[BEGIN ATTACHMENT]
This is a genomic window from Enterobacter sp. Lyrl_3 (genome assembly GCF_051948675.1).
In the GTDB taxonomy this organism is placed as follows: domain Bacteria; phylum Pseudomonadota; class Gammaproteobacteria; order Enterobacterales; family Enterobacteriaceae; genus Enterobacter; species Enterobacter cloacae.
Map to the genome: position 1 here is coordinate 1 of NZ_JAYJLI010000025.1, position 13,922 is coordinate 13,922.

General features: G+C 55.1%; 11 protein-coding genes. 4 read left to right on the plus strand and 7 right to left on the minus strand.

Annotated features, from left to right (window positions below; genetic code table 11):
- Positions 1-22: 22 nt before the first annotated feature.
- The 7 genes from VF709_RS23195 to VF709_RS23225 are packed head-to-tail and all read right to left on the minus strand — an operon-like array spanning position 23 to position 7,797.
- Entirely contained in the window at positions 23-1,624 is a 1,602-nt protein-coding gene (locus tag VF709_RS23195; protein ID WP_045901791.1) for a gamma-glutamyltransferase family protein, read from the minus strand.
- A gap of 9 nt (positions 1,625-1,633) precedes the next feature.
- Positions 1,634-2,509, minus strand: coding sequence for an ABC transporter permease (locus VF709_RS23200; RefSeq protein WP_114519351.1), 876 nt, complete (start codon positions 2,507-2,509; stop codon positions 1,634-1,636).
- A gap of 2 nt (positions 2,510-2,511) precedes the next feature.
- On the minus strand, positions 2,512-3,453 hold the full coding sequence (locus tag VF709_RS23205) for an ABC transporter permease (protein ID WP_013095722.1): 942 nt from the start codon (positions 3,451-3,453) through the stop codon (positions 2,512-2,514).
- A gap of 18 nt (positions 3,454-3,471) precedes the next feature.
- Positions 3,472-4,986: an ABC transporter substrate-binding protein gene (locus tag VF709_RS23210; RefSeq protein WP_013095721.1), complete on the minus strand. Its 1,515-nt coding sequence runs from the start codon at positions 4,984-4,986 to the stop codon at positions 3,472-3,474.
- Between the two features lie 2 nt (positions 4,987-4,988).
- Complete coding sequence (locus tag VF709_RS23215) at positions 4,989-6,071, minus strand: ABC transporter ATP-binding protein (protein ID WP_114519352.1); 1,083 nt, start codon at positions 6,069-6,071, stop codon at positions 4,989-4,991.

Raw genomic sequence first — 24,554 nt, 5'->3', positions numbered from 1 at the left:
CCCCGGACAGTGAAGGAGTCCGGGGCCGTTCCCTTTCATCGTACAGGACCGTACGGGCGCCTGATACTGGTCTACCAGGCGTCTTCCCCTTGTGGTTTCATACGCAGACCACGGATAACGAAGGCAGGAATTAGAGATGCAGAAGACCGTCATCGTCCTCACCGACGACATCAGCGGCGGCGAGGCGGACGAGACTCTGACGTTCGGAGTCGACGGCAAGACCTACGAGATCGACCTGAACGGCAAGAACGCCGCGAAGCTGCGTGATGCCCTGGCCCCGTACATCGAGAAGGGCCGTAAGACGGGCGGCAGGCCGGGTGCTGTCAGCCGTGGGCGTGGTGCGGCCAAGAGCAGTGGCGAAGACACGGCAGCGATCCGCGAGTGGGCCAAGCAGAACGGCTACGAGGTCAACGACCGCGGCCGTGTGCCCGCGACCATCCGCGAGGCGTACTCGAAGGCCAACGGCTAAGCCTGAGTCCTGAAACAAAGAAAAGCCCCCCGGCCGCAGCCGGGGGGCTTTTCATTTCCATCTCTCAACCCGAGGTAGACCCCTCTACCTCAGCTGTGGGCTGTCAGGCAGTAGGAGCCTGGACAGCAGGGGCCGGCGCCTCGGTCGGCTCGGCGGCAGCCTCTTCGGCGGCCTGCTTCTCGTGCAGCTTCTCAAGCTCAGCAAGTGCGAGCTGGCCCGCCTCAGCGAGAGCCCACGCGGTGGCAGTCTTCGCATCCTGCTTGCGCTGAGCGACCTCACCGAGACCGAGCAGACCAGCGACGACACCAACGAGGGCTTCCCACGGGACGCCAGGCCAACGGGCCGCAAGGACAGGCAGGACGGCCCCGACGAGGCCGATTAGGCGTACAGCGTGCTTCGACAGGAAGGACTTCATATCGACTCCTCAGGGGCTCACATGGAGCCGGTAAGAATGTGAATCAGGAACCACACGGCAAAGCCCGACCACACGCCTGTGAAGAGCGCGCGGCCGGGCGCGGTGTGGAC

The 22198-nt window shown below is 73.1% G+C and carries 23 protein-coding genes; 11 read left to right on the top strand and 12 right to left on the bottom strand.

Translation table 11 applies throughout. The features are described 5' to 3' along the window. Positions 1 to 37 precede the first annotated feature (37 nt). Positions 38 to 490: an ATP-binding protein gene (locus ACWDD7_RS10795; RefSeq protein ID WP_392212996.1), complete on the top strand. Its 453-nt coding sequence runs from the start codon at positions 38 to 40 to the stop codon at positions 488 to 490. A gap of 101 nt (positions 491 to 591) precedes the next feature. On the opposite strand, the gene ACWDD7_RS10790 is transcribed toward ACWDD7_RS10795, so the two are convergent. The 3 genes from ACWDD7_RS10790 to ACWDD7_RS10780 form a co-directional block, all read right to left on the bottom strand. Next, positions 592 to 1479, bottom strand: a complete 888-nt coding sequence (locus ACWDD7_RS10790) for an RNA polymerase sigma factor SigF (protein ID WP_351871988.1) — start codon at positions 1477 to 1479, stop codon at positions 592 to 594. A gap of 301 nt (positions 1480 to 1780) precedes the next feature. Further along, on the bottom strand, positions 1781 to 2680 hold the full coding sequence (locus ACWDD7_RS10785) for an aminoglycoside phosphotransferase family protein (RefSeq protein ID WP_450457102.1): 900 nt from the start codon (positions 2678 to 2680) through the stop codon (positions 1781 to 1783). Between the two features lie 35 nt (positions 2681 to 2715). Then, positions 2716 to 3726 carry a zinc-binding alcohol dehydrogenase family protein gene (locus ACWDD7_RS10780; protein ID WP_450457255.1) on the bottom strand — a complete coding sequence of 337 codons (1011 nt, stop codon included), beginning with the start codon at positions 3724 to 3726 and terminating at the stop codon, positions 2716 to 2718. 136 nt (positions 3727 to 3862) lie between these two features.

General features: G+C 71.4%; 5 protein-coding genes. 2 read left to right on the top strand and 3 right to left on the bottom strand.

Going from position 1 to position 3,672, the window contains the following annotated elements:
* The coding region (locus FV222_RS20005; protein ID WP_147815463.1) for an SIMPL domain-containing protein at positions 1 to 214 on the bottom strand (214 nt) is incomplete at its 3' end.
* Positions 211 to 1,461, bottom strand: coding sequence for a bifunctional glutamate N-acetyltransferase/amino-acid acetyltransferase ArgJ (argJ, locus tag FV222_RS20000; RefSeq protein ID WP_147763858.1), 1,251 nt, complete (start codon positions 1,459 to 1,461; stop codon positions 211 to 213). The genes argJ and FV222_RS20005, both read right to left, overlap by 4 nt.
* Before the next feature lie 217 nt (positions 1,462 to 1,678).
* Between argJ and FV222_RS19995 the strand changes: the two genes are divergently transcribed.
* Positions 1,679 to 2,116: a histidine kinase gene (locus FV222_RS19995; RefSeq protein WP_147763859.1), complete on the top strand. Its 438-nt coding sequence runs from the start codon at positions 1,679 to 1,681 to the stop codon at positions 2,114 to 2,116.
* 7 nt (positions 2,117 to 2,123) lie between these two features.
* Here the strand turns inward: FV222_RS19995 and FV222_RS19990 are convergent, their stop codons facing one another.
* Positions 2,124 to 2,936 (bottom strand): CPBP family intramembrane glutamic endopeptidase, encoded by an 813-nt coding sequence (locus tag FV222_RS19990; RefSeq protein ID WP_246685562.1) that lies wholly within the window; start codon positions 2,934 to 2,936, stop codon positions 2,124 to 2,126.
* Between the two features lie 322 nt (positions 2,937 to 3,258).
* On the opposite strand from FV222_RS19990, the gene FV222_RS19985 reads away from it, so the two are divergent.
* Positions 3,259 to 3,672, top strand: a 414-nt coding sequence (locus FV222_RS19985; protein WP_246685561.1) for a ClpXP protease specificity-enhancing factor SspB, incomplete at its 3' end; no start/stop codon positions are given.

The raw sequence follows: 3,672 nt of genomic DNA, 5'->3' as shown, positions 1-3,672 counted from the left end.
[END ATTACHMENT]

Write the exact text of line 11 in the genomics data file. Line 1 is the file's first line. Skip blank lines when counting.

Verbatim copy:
- A gap of 2 nt (positions 2,510-2,511) precedes the next feature.